Of all the wealthy Persian Gulf airlines, Etihad is the most hated. If it were an NFL quarterback, it’d be Tom Brady. Beautiful, award winning, and with the benefit of a supermodel pre-clearance facility in Abu Dhabi, the capital of the United Arab Emirates, and the city that owns the airline.
Lumped together with its rival Emirates Airlines in Dubai and Qatar Airways in Doha, the three gulf carriers are the death knell to the American fliers dominating the friendly skies. At least that is what American Airlines, Delta and United want the Department of Transportation to think.
Despite being the market leaders in international travel, the big-three airlines claim the U.A.E. and Qatar-based airlines are stealing their thunder. In terms of service, they sure are. But in terms of passenger traffic and market share, the American airlines still rule. That has not stopped them from trying to get the DoT to tweak the Open Skies rules in their favor.
They argue that while their home markets are open to competition from Etihad, Etihad’s market is not open to them. They have a point…try finding a Delta flight parked in Abu Dhabi. Etihad is as dominant a fixture there as Delta in Atlanta.
Yet, as the big-three try to convince the government to do away with some benefits such as Export-Import Bank loans and allowing them to open up hubs at U.S. airports, judging by the comments received by the DoT, Etihad has more fans than foes.
Tom Noonan, CEO of Visit Baltimore, was one of the people to write to the DoT in favor of the Gulf carriers. He wrote:
Visit Baltimore believes strongly that Open Skies agreements should be preserved.By providing more competition and increased capacity and choices in the air travel market, these agreements benefit individual consumers, the entire travel industry and America’s economy through visitor spending, tax generation and job creation.
They are essential to ensure continued growth in international travel to and from the U.S. including destinations like Baltimore. … An important factor driving recent increases in overall inbound international travel has been the increased competition from new service and new entrants into the American market from places like India, theMiddle East, Africa, and Southeast Asia.
Targeting these centers of global aviation and airlines like Emirates, Etihad, and Qatar Airways puts the entire Open Skies framework at risk. We need these carriers to help bring travelers to Baltimore and destinations throughout the country for business and leisure purposes. I urge you not to limit the Gulf carriers’ access to the U.S. Preserve Open Skies.”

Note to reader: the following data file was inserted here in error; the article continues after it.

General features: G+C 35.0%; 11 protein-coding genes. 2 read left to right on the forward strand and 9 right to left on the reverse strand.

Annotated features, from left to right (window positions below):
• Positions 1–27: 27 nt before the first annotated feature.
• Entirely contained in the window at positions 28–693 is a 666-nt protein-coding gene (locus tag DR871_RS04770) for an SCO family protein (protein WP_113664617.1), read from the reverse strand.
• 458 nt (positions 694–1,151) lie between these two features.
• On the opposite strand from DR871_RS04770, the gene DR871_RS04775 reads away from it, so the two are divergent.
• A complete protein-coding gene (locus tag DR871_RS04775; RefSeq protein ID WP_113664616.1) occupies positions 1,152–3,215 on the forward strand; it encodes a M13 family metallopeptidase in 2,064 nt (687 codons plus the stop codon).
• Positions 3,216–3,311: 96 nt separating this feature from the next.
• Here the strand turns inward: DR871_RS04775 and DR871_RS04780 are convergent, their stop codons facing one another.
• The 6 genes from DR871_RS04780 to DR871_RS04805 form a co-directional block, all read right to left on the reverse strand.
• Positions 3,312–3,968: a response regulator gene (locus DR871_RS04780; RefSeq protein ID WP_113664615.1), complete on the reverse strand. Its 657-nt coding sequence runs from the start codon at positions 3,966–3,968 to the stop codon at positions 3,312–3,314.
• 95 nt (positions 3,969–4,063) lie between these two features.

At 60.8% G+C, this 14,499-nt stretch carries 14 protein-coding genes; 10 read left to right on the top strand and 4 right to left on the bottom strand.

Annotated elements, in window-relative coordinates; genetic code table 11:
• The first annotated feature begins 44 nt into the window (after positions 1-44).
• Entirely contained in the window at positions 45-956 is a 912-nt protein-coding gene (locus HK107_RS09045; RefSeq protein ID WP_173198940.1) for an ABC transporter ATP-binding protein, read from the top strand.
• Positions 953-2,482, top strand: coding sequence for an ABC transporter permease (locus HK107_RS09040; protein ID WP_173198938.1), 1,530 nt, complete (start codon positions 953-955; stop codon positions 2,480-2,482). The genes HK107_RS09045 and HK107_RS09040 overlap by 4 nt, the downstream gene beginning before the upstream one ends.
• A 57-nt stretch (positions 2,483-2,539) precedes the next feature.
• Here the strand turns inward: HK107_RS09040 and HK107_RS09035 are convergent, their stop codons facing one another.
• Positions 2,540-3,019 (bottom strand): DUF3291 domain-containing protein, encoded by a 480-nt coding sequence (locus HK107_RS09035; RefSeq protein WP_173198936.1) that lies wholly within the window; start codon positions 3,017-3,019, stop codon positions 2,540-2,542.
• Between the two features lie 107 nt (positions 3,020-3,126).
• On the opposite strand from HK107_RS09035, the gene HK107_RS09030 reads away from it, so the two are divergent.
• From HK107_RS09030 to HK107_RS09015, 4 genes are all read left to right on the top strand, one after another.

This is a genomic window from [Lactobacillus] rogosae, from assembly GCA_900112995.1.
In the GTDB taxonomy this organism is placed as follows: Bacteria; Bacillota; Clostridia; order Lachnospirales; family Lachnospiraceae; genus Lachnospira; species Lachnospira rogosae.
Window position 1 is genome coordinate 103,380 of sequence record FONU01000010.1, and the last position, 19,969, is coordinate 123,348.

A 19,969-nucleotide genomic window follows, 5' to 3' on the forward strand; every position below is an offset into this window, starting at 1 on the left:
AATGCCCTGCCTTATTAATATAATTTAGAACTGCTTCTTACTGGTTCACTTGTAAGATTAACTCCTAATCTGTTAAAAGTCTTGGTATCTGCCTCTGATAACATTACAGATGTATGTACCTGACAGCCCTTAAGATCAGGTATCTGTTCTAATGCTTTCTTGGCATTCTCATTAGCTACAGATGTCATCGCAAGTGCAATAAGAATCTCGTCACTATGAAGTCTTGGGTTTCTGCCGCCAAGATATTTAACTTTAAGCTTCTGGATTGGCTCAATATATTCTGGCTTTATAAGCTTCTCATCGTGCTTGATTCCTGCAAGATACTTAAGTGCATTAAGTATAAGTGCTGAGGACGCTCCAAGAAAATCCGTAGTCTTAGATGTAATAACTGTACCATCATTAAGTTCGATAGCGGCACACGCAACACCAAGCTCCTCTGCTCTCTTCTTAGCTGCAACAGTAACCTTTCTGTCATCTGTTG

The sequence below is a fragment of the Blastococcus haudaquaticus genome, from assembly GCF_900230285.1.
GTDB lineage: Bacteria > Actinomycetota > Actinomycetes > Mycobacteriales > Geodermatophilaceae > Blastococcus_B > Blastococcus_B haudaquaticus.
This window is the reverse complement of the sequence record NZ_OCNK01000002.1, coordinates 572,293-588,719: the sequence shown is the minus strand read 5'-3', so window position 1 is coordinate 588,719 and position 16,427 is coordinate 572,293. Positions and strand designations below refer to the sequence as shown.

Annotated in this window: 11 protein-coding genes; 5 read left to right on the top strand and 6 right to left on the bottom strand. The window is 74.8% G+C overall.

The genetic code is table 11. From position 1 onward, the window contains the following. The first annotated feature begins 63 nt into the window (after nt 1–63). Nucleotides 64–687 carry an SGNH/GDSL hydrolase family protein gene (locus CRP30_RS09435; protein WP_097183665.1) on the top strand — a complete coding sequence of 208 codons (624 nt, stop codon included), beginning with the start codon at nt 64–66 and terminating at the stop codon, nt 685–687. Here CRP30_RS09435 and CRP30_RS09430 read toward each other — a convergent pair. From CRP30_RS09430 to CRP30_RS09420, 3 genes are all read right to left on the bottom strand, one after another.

American airline rivals also chimed in. The British Airways’ parent company, the International Airlines Group, said it supported Open Skies rules as is.
Competition is a fact of life for all our businesses; we believe that embracing it offers IAG the greatest opportunities to deliver profitable growth and shareholder value over the long term.
This includes markets where IAG competes successfully – i.e. profitably – with all three major Gulf carriers. British Airways has faced direct competition from Emirates for over 25 years.”
Open Skies agreements were designed to expand international passenger and cargo flights to the U.S. The agreements do this by eliminating government interference in the commercial decisions of air carriers.
The Tom Brady of foreign airlines has also made the tiny United Arab Emirates an important destination for American businesses.
Trade between the U.S. and the U.A.E. are on the rise over the last five years. The U.A.E. is now America’s largest export market in the Middle East, beating Washington’s favorite nation Israel.
Most of this is big ticket airport communications and satellite equipment from places like Raytheon, military items like aircraft, and security x-ray equipment for the new port being built in Abu Dhabi. Direct Abu-Dhabi flights from Boston, New York, Washington, Chicago and Houston make this much easier.
U.S. exports and foreign direct investment there rose from $3.6 billion in 2004 to $24.6 billion in 2013.
Moreover, despite claims by the U.S. airlines, the market for air travel from the U.S. to the Indian Sub-Continent has expanded significantly from 2009 to 2014 with U.S. airlines and their European partners actually flying 223,000 more passengers during that period. Etihad acquired Jet Airways in India two years ago. However, passengers flying to Mumbai can leave the U.S., stop over in Abu Dhabi, and then fly to Mumbai. On the return, they can clear customs in Abu Dhabi instead of in the U.S.
A report by Edgeworth Economics showed that routes where Etihad competes with the big three and their global alliance partners actually carried more passengers, despite having lost market share on certain routes due to increased competition.
Passenger numbers rose by 18% and market share fell 4.4% for fights between the U.S. and India between 2009 and 2014 when Etihad started traveling there. First and business class passenger volume from the U.S. to India rose 27%.
Kevin Knight, chief strategy officer at Etihad, called American airlines “arrogant” for trying to do away with current Open Skies regulations.
“The claims made by the three U. S. carriers that Etihad Airways and other Gulf carriers are damaging their business and taking ’their’ passengers, are not only false, but also arrogant,” he said. “They do not ‘own’ these passengers, nor do they do have a right to them.”
Etihad said it will file its response with the DoT this week.
(Kenneth Rapoza - Forbes)